Damien's bad omens
The 20th anniversary of frieze is cause for celebration – and a trawl through the art magazine's archives. Damien Hirst was the first cover star, back in 1991 when the pickled shark was but a twinkle in the artist's eye. In his first interview, asked "why a shark?" about his putative project, Hirst said: "A shark is frightening, bigger than you are, in an environment unknown to you. It looks alive when it's dead and dead when it's alive. And it can kill you and eat you, so there's a morbid curiosity in looking at them... You have to preserve a shark in liquid, which looks very similar to its natural habitat... I hope at first glance it will look alive." The artist also reveals the roots of his morbid outlook. "One day I had a horrifying thought. It changed everything. I was looking at my collages: all these rotten little bits of wood, these decaying, discarded bits of rubbish on the floor, very close to death (I felt) in the formal arrangements I'd made, with bits of plastic and dirty tissues almost breaking apart. 'This is happening to me', I thought. So, you see, they are about life and death together." If you say so, Damien.
Anarchist in the UK
Where's The Anarchist? In April it was announced that David Mamet's latest – a female two-hander about a criminal serving a life sentence and a prison governor – would have its world premiere in the West End this autumn, with Rupert Goold directing. It was to be the third play by the American playwright to premiere in London, following Glengarry Glen Ross in 1983 and The Cryptogram in 1994. As yet, though, there's no sign of curtain up. "It's tricky lining up the cast and the theatre and it hasn't happened yet," I'm told. Mamet will likely be keen to press on. His last production, A Life in the Theatre, closed early on Broadway in November, as did recent revivals of American Buffalo and Oleanna.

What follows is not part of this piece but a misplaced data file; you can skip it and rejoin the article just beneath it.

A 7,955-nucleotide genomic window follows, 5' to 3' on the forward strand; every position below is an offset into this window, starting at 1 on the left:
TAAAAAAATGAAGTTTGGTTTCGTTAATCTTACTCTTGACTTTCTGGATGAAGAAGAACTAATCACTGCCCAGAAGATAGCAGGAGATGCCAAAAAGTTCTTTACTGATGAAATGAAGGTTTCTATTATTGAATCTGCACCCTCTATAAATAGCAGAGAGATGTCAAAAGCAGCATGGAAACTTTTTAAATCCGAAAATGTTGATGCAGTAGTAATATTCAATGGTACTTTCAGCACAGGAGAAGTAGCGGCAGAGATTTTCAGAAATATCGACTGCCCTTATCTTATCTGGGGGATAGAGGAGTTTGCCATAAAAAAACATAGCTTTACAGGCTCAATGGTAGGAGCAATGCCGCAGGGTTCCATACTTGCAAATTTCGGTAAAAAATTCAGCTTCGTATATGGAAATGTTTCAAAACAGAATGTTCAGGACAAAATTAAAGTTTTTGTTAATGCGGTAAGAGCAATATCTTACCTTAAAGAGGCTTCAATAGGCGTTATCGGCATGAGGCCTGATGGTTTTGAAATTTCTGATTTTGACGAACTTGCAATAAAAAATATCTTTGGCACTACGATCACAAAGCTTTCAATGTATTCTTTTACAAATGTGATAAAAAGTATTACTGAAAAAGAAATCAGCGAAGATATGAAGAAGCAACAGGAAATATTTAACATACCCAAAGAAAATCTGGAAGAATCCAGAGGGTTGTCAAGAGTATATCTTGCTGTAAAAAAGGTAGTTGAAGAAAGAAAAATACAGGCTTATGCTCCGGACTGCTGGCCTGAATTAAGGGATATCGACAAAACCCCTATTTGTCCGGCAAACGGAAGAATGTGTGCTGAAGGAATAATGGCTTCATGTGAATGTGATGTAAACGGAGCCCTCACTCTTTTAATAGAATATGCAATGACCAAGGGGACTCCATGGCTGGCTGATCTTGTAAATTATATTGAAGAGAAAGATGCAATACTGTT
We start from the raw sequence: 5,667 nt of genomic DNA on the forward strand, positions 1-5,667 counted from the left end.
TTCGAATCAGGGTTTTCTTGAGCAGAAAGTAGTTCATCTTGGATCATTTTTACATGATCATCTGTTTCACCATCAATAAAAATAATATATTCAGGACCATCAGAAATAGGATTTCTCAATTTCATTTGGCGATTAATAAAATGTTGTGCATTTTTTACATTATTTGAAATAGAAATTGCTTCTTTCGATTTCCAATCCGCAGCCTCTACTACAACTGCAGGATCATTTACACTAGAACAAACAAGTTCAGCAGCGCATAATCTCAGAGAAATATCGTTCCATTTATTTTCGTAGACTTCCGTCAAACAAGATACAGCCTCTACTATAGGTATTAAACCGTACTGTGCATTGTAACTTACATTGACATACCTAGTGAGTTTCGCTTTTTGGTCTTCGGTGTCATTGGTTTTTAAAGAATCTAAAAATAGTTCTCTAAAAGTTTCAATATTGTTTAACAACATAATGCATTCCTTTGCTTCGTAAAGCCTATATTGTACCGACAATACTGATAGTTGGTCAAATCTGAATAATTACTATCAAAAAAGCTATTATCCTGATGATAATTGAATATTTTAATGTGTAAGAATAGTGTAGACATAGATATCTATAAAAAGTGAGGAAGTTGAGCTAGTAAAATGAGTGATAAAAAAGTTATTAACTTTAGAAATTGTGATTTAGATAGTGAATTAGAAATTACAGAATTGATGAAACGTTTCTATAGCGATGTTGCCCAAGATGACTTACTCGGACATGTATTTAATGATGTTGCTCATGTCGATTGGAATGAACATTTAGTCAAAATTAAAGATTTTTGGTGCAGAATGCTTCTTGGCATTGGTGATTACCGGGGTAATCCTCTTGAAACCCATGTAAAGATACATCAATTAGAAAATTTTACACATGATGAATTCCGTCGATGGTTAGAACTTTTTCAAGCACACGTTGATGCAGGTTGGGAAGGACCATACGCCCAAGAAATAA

Site for sore eyes won't be used again
Double Feature has breathed new life on to the South Bank, staging four new plays by four young playwrights in the warehouse area usually used for painting the National Theatre's sets. I went this week and was blown away the ambition in the writing and staging on show, as well as by the space itself. Shame, then, that the Paintframe venture is a confirmed one-off. Next weekend, the space will return to its original function. "It is a working space and this was only ever supposed to be a one-off," I'm told. "We've had to do all of our scenic backdrop painting off-site, which is far from ideal. So it won't be used again." Expect other theatres to follow suit soon, not least the RSC, who are rumoured to be planning Pericles in the Roundhouse's car park.
Avian plight plans
Jamie Hewlett has chosen the Hawaiian Crow, Ralph Steadman the Dodo. They are just two of 80 artists who are making new work for a show dedicated to the plight of endangered birds. Ghosts of Gone Birds is the creation of Ceri Levy, the film-maker behind Bananaz, a documentary about Gorillaz. "My life needed a change from the years of filming in darkened studios, on the road and nightly activities," writes Levy on his blog. "Now I have found myself walking into a different place to inhabit with my camera, a land of brightness, colour and nature." Levy underwent a birdwatching epiphany while holidaying on the Isles of Scilly in 2005, which in turn inspired his new film, The Bird Effect, "a study of how birds inform and affect people", from twitchers and conservationists to artists and musicians. The film features a soundtrack by – who else? – Jimi Goodwin from Doves, who will perform it live when the show opens at East London's Rochelle School in November.
Pixar on stage
Featuring a disco-dancing finger puppet, ukulele ballads and a bubble machine, it was the word-of-mouth, sell-out hit of this year's Edinburgh Fringe. Now there are a couple more chances to catch The Adventures of Alvin Sputnik as the Perth-based performer Tim Watts takes his one-man "micro-epic" to the Bristol Festival of Puppetry this weekend and Oxford Playhouse next week. A hit in America, where it was pegged as "Pixar does theatre" and as a "theatrical Wall-E" by The New York Times, it's the story of an unlikely deep sea diver who embarks on a mission to save earth while grieving for his wife. Utterly mesmerising and surprisingly moving, it was in my top five Fringe shows this year – see it if you can.